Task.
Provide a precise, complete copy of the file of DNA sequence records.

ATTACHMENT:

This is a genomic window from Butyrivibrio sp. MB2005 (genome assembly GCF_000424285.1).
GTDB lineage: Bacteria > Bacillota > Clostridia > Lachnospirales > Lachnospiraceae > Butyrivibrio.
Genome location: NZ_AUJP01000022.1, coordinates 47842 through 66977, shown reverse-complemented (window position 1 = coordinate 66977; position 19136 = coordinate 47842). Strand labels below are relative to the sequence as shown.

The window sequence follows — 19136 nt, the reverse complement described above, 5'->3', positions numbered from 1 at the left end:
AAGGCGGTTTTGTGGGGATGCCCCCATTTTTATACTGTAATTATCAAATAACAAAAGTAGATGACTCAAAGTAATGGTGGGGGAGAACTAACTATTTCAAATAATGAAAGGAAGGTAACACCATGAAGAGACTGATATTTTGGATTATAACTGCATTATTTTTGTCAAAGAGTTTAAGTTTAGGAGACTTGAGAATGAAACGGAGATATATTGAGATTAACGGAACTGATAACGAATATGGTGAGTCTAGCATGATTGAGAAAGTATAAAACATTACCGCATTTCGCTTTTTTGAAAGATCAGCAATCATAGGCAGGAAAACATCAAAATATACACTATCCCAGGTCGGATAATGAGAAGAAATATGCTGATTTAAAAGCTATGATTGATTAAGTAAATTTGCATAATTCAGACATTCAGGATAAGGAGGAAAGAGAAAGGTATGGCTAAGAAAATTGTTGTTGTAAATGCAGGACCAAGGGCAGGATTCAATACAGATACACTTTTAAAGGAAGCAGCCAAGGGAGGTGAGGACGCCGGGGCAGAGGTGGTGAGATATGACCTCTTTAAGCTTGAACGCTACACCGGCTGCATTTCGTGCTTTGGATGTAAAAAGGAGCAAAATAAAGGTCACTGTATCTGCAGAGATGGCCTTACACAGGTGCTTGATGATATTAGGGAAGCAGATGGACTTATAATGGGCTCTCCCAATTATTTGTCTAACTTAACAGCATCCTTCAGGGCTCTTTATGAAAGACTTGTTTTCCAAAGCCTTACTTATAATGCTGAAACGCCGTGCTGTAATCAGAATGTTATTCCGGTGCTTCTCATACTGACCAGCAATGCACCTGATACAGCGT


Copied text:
This is a genomic window from Butyrivibrio sp. MB2005 (genome assembly GCF_000424285.1).
GTDB lineage: Bacteria > Bacillota > Clostridia > Lachnospirales > Lachnospiraceae > Butyrivibrio.
Genome location: NZ_AUJP01000022.1, coordinates 47842 through 66977, shown reverse-complemented (window position 1 = coordinate 66977; position 19136 = coordinate 47842). Strand labels below are relative to the sequence as shown.

The window sequence follows — 19136 nt, the reverse complement described above, 5'->3', positions numbered from 1 at the left end:
AAGGCGGTTTTGTGGGGATGCCCCCATTTTTATACTGTAATTATCAAATAACAAAAGTAGATGACTCAAAGTAATGGTGGGGGAGAACTAACTATTTCAAATAATGAAAGGAAGGTAACACCATGAAGAGACTGATATTTTGGATTATAACTGCATTATTTTTGTCAAAGAGTTTAAGTTTAGGAGACTTGAGAATGAAACGGAGATATATTGAGATTAACGGAACTGATAACGAATATGGTGAGTCTAGCATGATTGAGAAAGTATAAAACATTACCGCATTTCGCTTTTTTGAAAGATCAGCAATCATAGGCAGGAAAACATCAAAATATACACTATCCCAGGTCGGATAATGAGAAGAAATATGCTGATTTAAAAGCTATGATTGATTAAGTAAATTTGCATAATTCAGACATTCAGGATAAGGAGGAAAGAGAAAGGTATGGCTAAGAAAATTGTTGTTGTAAATGCAGGACCAAGGGCAGGATTCAATACAGATACACTTTTAAAGGAAGCAGCCAAGGGAGGTGAGGACGCCGGGGCAGAGGTGGTGAGATATGACCTCTTTAAGCTTGAACGCTACACCGGCTGCATTTCGTGCTTTGGATGTAAAAAGGAGCAAAATAAAGGTCACTGTATCTGCAGAGATGGCCTTACACAGGTGCTTGATGATATTAGGGAAGCAGATGGACTTATAATGGGCTCTCCCAATTATTTGTCTAACTTAACAGCATCCTTCAGGGCTCTTTATGAAAGACTTGTTTTCCAAAGCCTTACTTATAATGCTGAAACGCCGTGCTGTAATCAGAATGTTATTCCGGTGCTTCTCATACTGACCAGCAATGCACCTGATACAGCGT